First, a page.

“Success is the product of daily habits—not once-in-a-lifetime transformations.”
Atomic Habits – James Clear
Habits are the essential building blocks of us as an individual. They can be considered as a factor to differentiate us from others. Repetition of certain activities day in and day out is what forms our routine. Many people believe that there will be a “one great habit” that will help them achieve their goals, but that is far from the truth. Transformation and good results are a culmination of small things, that matter, over time. Habit building is at the core of anything that you want to change in life.
James Clear through his books wants to convey that our habits follow a 4-step loop which consists of Cue, Craving, Response and Reward. The book details practical techniques to ‘hack’ these 4 steps. The motive of this is for us to achieve a positive change in our life.
Our habits repeat this 4-step loop every single time. For example, Michael after leaving the office directly goes to the gym to work out.
Michael leaving office is the CUE.
He has a CRAVING to workout.
He RESPONDS by driving to the gym directly.
And finally, his REWARD is a healthy and fit body that he will acquire. That hit of dopamine when he exercises will ensure that Michael keeps repeating this every day.
“Habits are the compound interest of self-improvement”
Atomic Habits – James Clear
A cue is an essential spark that ignites a habit loop. It can be a person, any particular environment that helps you achieve this. But, how do we find and implement these cues to ignite that fire? An example of this can be keeping a water bottle with you at all times so that you remember to stay hydrated.
James Clear has also shared a few tactics regarding this:
Make a scorecard in which you list all your daily habits. You can rate these habits as essential and non-essential. This will help you in figuring out your habit goals.
Create an environment that promotes and enables you to practice those habits.
Implement the habits with concrete verbal commitments. Example: “When I wake up, Then I will brush my teeth”.
Craving means a powerful desire or yearning for something. An example can be having a bar of chocolate to satisfy sugar cravings. But James Clear has mentioned some ways to use these cravings to build better habits.
Incentivize the habits that are difficult to build. For example: You can make a promise to yourself that if you exercise 5 days a week, you can enjoy a piece of cake.
Surround yourself with like minded people. For example: If you spend time with people who are all about fitness and working out, you will be always remain motivated to take care of your health as well.
Make a cons list of your bad habits. For example: If you want to give up junk food, then make a list of all the health problems that consuming such foods is going to cause in the long run.
“When you fall in love with the process rather than the product, you don’t have to wait to give yourself permission to be happy. You can be satisfied anytime your system is running.”
Atomic Habits – James Clear
The way you respond to your habits plays a big role in making or breaking your habit cycle. If the habits are easier to perform you will always be motivated to complete the tasks associated with them. There are several ways to simplify your habits:
Habits should not be complicated, and hence should be easy to start initially. For example: Start with doing a single round of your nearby park instead of running a half-marathon on the first day. Let’s say you are someone who is used to having dessert after all the 3 meals. Instead of giving up desserts altogether, best practice would be to just avoid dessert after 1 meal. Then subsequently you can stop eating dessert after 2 meals. This ensures a continuous flow in your process of habit building.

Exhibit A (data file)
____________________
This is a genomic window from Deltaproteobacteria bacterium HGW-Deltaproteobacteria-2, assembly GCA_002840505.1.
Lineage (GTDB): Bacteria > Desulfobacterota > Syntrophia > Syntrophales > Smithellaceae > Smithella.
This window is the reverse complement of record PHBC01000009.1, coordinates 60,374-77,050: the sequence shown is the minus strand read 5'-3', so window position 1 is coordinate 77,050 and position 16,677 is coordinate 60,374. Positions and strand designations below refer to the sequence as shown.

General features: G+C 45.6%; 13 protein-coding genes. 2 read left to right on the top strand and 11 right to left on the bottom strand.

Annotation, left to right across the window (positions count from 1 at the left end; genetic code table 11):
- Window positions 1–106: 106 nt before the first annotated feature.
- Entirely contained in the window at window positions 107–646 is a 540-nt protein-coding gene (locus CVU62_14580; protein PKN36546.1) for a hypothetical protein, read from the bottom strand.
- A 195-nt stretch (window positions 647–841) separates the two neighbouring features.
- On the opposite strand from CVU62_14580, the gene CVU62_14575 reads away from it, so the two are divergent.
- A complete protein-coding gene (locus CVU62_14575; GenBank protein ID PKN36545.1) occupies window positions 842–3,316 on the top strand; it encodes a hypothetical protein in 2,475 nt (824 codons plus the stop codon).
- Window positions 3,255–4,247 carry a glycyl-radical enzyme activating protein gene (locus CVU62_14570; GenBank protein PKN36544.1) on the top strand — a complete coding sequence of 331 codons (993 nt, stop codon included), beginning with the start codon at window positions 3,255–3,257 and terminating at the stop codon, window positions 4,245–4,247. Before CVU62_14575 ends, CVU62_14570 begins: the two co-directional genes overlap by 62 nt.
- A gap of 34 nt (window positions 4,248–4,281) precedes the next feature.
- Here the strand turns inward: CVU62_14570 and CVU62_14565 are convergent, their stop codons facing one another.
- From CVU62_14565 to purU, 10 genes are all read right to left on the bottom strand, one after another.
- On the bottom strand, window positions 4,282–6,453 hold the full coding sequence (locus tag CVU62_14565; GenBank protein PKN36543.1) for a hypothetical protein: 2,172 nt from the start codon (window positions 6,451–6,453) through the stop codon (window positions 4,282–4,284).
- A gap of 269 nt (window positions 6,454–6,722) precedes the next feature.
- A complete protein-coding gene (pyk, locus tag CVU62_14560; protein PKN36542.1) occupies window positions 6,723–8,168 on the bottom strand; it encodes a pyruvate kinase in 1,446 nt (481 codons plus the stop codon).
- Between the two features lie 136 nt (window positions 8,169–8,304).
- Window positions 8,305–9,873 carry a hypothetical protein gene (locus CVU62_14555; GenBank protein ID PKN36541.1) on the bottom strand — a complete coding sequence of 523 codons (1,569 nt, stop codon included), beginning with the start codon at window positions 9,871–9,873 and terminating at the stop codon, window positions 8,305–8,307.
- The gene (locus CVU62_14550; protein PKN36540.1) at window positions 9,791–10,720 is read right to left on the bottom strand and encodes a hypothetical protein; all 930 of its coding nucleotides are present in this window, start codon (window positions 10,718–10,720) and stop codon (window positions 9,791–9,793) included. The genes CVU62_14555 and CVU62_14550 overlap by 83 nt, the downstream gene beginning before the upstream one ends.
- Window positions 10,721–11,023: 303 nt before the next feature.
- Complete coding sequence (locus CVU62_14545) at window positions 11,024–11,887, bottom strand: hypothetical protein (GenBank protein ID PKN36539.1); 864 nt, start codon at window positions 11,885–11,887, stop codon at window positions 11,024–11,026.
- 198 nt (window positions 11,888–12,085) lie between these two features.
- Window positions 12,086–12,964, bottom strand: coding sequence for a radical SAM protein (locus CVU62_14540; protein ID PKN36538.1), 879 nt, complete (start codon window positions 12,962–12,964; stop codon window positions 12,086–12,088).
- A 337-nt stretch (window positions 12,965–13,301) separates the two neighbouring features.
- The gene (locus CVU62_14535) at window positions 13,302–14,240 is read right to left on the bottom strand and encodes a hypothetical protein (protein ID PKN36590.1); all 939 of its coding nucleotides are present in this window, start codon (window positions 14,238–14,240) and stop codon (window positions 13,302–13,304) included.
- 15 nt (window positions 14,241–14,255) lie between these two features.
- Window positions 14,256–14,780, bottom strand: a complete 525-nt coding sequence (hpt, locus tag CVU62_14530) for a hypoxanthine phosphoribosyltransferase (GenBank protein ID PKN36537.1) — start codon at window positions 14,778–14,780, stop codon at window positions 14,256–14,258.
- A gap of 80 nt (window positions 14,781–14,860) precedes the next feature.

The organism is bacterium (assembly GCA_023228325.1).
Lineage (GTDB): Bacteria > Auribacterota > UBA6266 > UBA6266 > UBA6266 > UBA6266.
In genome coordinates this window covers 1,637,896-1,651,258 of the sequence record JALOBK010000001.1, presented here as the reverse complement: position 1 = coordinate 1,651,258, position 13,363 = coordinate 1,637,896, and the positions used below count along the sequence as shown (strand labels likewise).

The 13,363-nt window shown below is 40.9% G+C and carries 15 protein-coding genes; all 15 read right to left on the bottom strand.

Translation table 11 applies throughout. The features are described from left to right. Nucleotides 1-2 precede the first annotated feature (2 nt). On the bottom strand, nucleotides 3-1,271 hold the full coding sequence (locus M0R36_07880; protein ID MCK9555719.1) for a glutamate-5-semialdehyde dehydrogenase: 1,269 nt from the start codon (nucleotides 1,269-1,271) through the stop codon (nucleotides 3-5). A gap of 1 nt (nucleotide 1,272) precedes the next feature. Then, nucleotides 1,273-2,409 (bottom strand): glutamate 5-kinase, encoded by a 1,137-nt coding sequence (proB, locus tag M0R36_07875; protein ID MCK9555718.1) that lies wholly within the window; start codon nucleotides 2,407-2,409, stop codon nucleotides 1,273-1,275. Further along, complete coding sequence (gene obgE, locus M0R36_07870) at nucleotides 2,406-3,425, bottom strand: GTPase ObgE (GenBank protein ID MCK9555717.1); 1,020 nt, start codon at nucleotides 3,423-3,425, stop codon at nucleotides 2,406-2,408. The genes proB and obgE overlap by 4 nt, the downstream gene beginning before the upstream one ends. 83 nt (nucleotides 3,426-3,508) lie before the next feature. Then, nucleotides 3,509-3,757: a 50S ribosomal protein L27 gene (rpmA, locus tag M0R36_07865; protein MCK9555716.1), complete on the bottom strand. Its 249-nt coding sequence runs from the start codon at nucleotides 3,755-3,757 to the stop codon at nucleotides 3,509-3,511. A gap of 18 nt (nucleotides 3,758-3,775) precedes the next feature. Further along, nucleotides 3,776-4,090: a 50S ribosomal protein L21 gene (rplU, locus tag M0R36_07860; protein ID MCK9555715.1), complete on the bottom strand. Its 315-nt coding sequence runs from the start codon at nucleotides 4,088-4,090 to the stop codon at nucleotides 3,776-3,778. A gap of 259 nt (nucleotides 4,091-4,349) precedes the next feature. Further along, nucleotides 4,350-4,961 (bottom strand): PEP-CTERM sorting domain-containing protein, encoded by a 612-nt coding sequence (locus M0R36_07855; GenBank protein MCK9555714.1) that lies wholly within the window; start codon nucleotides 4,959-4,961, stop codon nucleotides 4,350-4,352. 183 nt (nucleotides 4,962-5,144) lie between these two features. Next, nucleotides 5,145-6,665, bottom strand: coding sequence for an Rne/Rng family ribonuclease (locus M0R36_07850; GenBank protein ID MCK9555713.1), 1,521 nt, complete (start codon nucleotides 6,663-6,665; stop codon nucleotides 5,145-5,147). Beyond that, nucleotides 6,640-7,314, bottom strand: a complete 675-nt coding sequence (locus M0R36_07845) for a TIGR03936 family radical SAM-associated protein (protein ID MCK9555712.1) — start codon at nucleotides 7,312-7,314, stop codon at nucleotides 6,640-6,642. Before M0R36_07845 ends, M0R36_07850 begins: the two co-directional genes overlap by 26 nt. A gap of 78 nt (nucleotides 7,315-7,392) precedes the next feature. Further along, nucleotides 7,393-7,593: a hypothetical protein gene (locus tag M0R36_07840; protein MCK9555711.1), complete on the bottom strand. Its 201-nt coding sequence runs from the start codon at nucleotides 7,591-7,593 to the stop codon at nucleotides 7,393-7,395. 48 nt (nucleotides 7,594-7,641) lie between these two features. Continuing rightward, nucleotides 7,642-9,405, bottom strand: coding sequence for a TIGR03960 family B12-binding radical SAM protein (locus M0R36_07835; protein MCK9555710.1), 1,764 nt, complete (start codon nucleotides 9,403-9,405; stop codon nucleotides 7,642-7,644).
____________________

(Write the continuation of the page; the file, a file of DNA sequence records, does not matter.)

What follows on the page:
Make bad habits more difficult to practice. For example: If you are addicted to junk food, stop keeping those foods at home. In future, whenever your cravings for junk food arise, you would have no choice but to go out and buy it. And us being lazy humans, you would prefer to stay at home and eat whatever is available.
Some people strive to achieve perfectionism in every task that they do. This can easily backfire and prevent you from building good habits. The best way to prevent this is to just perform the task without worrying about the quality of the work. Quality will come over time; for now the focus needs to be on building an efficient habit.
A reward is something that we get after achieving a particular task. Our brain has been wired to receive instant gratification, and the best way to ensure that you keep practising your habits is to reward yourself.
Make instant rewards a daily norm. For example: If you are successfully able to read one chapter of a book, you get to watch 20 minutes of television. But remember to punish your bad habits as well. For example: If you smoked a cigarette, run 2 laps of your local park.
Start taking accountability for your actions. Knowing that there are people who will know about your progress, will make you keep continuing. This can help them also to take accountability of their actions. Make a community of such people where everyone wants build a certain habit. This benefits everyone involved.
Keep tabs on your progress. Maintain a journal or a chart paper where you keep checking off your goals for the day. This will keep you on track and motivated.
In the book, James Clear has given a more thorough analysis of these steps. He has used various examples of great world leaders to make the concepts of habit building more relatable. This makes the book a must read for everyone trying to bring a change in their life.
Atomic Habits: An Easy & Proven Way to Build Good Habits & Break Bad Ones, James Clear, Random House Business Books.